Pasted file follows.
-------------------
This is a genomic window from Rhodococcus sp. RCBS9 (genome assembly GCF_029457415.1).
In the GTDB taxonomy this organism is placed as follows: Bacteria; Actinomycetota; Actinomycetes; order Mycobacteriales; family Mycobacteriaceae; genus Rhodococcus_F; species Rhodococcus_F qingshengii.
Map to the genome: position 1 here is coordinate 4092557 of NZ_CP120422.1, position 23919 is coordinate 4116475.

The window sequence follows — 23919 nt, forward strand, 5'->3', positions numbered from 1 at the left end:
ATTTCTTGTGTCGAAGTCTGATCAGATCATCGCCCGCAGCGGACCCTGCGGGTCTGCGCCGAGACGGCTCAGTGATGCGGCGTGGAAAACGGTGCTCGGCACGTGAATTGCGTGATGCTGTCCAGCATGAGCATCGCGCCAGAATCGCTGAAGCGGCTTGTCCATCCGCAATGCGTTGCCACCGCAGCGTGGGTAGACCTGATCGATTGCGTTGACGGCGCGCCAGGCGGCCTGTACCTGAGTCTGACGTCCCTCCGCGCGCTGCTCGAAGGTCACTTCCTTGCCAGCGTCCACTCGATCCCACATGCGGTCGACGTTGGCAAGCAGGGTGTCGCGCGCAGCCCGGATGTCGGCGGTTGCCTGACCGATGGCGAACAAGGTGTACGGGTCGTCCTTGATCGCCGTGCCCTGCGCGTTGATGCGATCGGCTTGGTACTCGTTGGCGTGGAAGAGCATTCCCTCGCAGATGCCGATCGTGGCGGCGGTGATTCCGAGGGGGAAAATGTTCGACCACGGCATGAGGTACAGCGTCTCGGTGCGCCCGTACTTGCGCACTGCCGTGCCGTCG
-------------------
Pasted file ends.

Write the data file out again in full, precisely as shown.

This is a genomic window from Rhodococcus sp. RCBS9 (genome assembly GCF_029457415.1).
In the GTDB taxonomy this organism is placed as follows: Bacteria; Actinomycetota; Actinomycetes; order Mycobacteriales; family Mycobacteriaceae; genus Rhodococcus_F; species Rhodococcus_F qingshengii.
Map to the genome: position 1 here is coordinate 4092557 of NZ_CP120422.1, position 23919 is coordinate 4116475.

The window sequence follows — 23919 nt, forward strand, 5'->3', positions numbered from 1 at the left end:
ATTTCTTGTGTCGAAGTCTGATCAGATCATCGCCCGCAGCGGACCCTGCGGGTCTGCGCCGAGACGGCTCAGTGATGCGGCGTGGAAAACGGTGCTCGGCACGTGAATTGCGTGATGCTGTCCAGCATGAGCATCGCGCCAGAATCGCTGAAGCGGCTTGTCCATCCGCAATGCGTTGCCACCGCAGCGTGGGTAGACCTGATCGATTGCGTTGACGGCGCGCCAGGCGGCCTGTACCTGAGTCTGACGTCCCTCCGCGCGCTGCTCGAAGGTCACTTCCTTGCCAGCGTCCACTCGATCCCACATGCGGTCGACGTTGGCAAGCAGGGTGTCGCGCGCAGCCCGGATGTCGGCGGTTGCCTGACCGATGGCGAACAAGGTGTACGGGTCGTCCTTGATCGCCGTGCCCTGCGCGTTGATGCGATCGGCTTGGTACTCGTTGGCGTGGAAGAGCATTCCCTCGCAGATGCCGATCGTGGCGGCGGTGATTCCGAGGGGGAAAATGTTCGACCACGGCATGAGGTACAGCGTCTCGGTGCGCCCGTACTTGCGCACTGCCGTGCCGTCG